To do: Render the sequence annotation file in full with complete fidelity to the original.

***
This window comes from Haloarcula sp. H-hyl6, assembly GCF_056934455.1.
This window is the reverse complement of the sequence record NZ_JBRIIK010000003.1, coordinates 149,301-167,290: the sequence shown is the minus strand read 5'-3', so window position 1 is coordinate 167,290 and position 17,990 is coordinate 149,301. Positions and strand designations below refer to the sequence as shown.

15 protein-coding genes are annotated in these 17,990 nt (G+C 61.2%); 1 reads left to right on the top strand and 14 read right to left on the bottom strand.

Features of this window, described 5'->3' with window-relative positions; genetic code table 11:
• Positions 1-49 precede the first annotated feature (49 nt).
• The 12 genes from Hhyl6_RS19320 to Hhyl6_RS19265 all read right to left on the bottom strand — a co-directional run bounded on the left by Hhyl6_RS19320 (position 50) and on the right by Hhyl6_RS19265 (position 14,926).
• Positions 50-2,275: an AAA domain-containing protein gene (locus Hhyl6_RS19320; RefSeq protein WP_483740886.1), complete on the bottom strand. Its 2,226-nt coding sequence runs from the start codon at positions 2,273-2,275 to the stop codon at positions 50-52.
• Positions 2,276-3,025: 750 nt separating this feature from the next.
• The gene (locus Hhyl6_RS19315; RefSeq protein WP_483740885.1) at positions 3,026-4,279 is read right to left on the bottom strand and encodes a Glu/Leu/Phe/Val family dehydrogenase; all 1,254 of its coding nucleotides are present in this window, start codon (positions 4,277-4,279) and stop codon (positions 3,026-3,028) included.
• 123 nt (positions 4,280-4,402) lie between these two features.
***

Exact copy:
This window comes from Haloarcula sp. H-hyl6, assembly GCF_056934455.1.
This window is the reverse complement of the sequence record NZ_JBRIIK010000003.1, coordinates 149,301-167,290: the sequence shown is the minus strand read 5'-3', so window position 1 is coordinate 167,290 and position 17,990 is coordinate 149,301. Positions and strand designations below refer to the sequence as shown.

15 protein-coding genes are annotated in these 17,990 nt (G+C 61.2%); 1 reads left to right on the top strand and 14 read right to left on the bottom strand.

Features of this window, described 5'->3' with window-relative positions; genetic code table 11:
• Positions 1-49 precede the first annotated feature (49 nt).
• The 12 genes from Hhyl6_RS19320 to Hhyl6_RS19265 all read right to left on the bottom strand — a co-directional run bounded on the left by Hhyl6_RS19320 (position 50) and on the right by Hhyl6_RS19265 (position 14,926).
• Positions 50-2,275: an AAA domain-containing protein gene (locus Hhyl6_RS19320; RefSeq protein WP_483740886.1), complete on the bottom strand. Its 2,226-nt coding sequence runs from the start codon at positions 2,273-2,275 to the stop codon at positions 50-52.
• Positions 2,276-3,025: 750 nt separating this feature from the next.
• The gene (locus Hhyl6_RS19315; RefSeq protein WP_483740885.1) at positions 3,026-4,279 is read right to left on the bottom strand and encodes a Glu/Leu/Phe/Val family dehydrogenase; all 1,254 of its coding nucleotides are present in this window, start codon (positions 4,277-4,279) and stop codon (positions 3,026-3,028) included.
• 123 nt (positions 4,280-4,402) lie between these two features.